Safe and Sound

CUTTING EDGE

MILWAUKIE, OR
4
Star Rating
MILWAUKIE, OR-based CUTTING EDGE is an NCUA-insured credit union started in 1953. Regulatory filings show the credit union having assets of $43.8 million, as of December 31, 2017.

Members have $31.3 million on deposit tended by 12 full-time employees. With that footprint, the credit union holds loans and leases worth $31.3 million. CUTTING EDGE's 4,186 members currently have $38.3 million in shares with the credit union.

Overall, Bankrate believes that, as of December 31, 2017, CUTTING EDGE exhibited a good condition, earning 4 out of 5 stars for safety and soundness. Here's a look at how the credit union did on the three key criteria Bankrate used to evaluate U.S. credit unions.

WHAT IS
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THE INSTITUTION'S SCORE

Capital Score

Capital works as a cushion against losses and provides protection for members when a credit union is experiencing economic trouble. It follows then that an institution's level of capital is a useful measurement of its financial strength. When it comes to safety and soundness, the higher the capital, the better.

CUTTING EDGE finished below the national average of 15.65 on our test to measure the adequacy of a credit union's capital, receiving a score of 14 out of a possible 30 points.

CUTTING EDGE's capitalization ratio of 14.00 percent in our test was below the average for all credit unions, an indication that it's weaker than its peers.

Asset Quality Score

This test's purpose is to estimate how the credit union's loan loss reserves and overall capitalization could be affected by troubled assets, such as unpaid loans.

Having a large number of these types of assets may eventually require a credit union to use capital to absorb losses, cutting down on its cushion of equity. It also means that there are likely to be many assets that are in non-accrual status and thus aren't earning interest for the credit union, reducing earnings and increasing the chances of a future failure.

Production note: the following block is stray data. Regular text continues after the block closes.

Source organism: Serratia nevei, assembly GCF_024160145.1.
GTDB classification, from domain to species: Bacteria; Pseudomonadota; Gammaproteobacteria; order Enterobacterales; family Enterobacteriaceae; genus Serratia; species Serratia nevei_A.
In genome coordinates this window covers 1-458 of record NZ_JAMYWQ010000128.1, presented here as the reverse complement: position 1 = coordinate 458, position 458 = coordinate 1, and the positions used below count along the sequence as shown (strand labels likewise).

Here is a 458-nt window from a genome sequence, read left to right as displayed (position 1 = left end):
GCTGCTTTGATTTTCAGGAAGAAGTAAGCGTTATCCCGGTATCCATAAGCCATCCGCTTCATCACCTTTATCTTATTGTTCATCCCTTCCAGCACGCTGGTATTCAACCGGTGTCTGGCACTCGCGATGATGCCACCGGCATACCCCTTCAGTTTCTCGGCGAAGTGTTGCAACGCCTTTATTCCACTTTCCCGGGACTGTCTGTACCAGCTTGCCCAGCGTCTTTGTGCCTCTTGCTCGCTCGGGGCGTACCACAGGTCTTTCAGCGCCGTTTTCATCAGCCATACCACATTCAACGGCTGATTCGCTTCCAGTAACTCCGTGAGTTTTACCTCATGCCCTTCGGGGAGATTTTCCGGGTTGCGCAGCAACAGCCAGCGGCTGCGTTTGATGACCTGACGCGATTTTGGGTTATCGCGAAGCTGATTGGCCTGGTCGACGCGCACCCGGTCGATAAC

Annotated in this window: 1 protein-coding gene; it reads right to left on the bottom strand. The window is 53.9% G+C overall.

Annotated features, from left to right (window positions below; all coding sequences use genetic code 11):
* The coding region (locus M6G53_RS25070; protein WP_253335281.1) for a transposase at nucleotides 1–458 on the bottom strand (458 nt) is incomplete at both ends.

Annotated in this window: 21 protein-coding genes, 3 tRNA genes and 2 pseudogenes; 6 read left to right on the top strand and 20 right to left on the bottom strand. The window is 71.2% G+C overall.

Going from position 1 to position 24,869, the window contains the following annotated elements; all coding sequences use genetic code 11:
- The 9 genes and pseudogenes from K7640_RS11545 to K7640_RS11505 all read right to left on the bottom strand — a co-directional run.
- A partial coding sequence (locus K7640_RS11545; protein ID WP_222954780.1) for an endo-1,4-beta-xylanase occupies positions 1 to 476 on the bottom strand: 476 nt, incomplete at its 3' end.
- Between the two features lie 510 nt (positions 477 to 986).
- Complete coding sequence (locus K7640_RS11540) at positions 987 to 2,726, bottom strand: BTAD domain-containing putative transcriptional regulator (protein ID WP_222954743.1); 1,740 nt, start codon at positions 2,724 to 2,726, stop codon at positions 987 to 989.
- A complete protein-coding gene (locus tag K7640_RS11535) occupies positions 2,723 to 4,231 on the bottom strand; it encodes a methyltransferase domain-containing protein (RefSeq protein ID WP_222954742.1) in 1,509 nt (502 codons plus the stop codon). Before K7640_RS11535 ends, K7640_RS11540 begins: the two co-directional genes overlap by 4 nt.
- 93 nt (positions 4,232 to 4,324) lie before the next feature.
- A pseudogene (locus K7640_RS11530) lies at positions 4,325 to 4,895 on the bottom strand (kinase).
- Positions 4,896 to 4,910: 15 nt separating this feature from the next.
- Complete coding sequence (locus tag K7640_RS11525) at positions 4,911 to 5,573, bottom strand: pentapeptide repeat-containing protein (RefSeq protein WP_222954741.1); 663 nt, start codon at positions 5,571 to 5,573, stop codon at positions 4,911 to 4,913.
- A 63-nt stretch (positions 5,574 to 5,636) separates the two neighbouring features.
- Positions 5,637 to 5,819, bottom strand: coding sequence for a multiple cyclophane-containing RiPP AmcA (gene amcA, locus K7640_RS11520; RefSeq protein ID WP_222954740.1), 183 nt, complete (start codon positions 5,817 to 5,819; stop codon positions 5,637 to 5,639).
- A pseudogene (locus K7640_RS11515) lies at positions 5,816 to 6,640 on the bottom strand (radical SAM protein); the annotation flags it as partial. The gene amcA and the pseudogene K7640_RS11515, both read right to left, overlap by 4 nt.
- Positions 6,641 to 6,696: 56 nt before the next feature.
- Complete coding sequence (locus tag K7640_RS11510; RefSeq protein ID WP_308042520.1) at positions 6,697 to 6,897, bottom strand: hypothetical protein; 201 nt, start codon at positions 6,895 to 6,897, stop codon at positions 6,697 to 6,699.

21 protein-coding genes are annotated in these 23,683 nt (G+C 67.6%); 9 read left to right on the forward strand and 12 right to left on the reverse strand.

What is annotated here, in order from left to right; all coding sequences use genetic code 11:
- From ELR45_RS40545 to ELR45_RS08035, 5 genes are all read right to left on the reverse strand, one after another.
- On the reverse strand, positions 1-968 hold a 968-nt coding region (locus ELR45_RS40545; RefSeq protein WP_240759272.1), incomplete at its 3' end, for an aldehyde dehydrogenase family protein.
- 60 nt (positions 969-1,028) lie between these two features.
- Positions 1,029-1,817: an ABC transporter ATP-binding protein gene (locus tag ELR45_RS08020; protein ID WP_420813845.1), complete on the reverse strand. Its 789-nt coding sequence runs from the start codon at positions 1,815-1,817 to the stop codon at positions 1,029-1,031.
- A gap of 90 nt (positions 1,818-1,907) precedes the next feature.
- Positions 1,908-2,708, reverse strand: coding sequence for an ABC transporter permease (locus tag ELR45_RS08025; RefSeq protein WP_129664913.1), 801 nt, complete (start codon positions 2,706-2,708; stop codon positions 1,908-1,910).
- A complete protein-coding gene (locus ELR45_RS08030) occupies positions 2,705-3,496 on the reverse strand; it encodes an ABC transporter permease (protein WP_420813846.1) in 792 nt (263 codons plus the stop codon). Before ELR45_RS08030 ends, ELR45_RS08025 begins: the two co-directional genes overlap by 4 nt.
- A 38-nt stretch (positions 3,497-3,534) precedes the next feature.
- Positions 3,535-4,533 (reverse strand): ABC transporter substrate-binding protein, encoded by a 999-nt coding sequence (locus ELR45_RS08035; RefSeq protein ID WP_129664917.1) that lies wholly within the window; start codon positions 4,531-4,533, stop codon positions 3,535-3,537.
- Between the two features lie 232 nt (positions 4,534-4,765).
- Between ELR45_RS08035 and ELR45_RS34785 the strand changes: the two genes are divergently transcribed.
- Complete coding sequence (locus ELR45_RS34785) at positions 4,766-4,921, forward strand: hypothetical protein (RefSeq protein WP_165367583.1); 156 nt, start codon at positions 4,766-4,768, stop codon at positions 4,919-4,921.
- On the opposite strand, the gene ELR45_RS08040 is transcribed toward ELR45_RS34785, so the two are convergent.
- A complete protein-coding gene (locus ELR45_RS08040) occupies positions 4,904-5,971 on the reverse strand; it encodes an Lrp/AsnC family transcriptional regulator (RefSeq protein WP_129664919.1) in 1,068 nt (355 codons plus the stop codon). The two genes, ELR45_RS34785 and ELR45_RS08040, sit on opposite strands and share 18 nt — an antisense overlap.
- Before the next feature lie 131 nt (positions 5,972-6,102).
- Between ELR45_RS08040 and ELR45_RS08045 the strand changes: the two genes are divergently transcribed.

On Bankrate's asset quality test, CUTTING EDGE scored 36 out of a possible 40 points, falling short of the national average of 38.09 points.

The credit union's ratio of troubled assets was 0.00 percent in our test, beneath the national average and potentially indicative of superior financial strength compared to other credit unions.

Earnings score

A credit union's profitability affects its safety and soundness. A credit union can retain its earnings, increasing its capital buffer, or put them to work addressing problematic loans, potentially making the credit union more resilient in tough times. However, credit unions that are losing money are less able to do those things.

CUTTING EDGE exceeded the national average on Bankrate's test of earnings, achieving a score of 12 out of a possible 30.

One indication that the credit union is doing better than its peers in this area was its earnings ratio of 0.00 percent in our test, above the average for all credit unions.

WHAT IS SAFE & SOUND?

Bankrate.com's Safe & Sound Ratings provide a star rating system to evaluate the current financial status of financial institutions. The information gathered about banks, credit unions and thrifts is updated as set forth in the Terms of Use of Safe & Sound Ratings and Reports. The Safe & Sound Ratings information is grouped by categories of banks, thrifts and credit unions.

Scoring methodology

Bankrate.com evaluates the financial condition of institutions and assigns a one- to five-star rating for each with five stars representing the highest rating. Institutions with satisfactory performance will generally receive a rating of three or more stars. The majority of institutions fall into the three- to four-star range. An institution with an "NR" rating may be too new to rate or may have limited the publicly available information in their regulatory filings. The "NR" is not an indication of financial strength or weakness. The Safe & Sound rating is believed to be reliable, but the information is not guaranteed. In addition, events since the information was collected may have altered the institution's financial condition.